Taught by a Terrible DiseaseBy Young, Jeffrey R.; Chronicle of Higher Education,
Publication Date: January 3, 2010
Article features a college professor with amyotropic lateral sclerosis (ALS) who uses assistive technology to teach her classes. As her disability has rendered her unable to speak and limited her mobility, the professor's English literature lectures are transmitted via a videoconferencing system to the classroom, where she appears on a large monitor that transmits an image from a Webcam in her home. She communicates with students through computer-generated text or a speech synthesizer. Students take turns leading discussions of the literature being covered, while being monitored by their teacher who interacts via text as necessary to stay on topic or to emphasize a point. The literature classes, which used to meet twice weekly, now meet once; in place of the missing class session, students read a lecture written by their professor and participate in an online forum about the readings. The professor states that her condition has made her a better teacher, as her role has shifted from prime mover to more of a guiding observer. The article includes a short video segment which shows the professor videoconferencing with her class and includes comments by one of the students.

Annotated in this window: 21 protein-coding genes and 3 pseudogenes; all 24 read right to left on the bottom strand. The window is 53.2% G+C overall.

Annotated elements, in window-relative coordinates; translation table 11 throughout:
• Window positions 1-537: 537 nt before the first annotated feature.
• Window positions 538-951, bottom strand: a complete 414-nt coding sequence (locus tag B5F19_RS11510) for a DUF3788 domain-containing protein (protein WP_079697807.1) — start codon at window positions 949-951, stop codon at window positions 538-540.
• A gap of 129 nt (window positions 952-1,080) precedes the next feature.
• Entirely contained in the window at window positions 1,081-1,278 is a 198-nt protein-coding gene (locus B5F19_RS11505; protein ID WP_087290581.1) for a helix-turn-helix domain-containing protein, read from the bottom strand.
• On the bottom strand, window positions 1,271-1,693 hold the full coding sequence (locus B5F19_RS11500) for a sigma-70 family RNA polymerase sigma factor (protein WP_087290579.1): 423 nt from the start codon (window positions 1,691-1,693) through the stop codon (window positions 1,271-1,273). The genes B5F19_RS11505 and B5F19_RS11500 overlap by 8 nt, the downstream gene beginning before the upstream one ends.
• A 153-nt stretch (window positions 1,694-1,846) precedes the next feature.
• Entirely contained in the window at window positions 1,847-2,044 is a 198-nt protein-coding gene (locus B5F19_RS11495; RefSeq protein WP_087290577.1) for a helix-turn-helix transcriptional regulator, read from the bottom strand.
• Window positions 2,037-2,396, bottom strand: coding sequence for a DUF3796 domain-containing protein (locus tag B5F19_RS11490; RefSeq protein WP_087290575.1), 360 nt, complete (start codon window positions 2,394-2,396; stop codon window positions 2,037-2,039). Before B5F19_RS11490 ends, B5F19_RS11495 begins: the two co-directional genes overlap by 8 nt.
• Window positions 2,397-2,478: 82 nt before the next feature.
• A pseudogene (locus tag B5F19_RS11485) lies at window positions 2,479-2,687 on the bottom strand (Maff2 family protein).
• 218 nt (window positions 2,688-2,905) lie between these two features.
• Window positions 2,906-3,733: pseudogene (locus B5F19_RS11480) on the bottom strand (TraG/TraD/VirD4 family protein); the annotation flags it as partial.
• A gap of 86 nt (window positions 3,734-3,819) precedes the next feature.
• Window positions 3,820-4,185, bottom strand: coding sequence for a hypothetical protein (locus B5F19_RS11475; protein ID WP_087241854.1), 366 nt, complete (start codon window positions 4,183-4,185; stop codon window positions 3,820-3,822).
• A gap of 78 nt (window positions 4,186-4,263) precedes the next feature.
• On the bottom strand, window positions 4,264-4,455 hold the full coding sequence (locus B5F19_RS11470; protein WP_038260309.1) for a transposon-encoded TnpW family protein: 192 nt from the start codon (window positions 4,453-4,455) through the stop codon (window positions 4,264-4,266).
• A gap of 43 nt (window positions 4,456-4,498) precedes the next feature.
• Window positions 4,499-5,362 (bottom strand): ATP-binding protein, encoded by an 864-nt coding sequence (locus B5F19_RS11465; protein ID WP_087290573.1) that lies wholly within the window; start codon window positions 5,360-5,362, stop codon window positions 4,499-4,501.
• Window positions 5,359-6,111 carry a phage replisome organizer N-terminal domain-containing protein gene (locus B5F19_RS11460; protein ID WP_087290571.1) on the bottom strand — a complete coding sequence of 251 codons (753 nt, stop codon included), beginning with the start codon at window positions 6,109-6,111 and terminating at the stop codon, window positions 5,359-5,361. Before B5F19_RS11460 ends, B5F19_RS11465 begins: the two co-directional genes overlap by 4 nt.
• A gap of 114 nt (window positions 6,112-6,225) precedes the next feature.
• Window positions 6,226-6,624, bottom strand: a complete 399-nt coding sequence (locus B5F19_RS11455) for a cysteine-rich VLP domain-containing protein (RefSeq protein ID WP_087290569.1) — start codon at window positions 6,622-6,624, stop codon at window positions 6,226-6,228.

Published by: Chronicle of Higher Education (Website:http://chronicle.com)
Link to text: http://chronicle.com/article/Taught-by-a-Terrible-Disease/63347/
Link to video: http://link.brightcove.com/services/player/bcpid18950891001?bctid=60298428001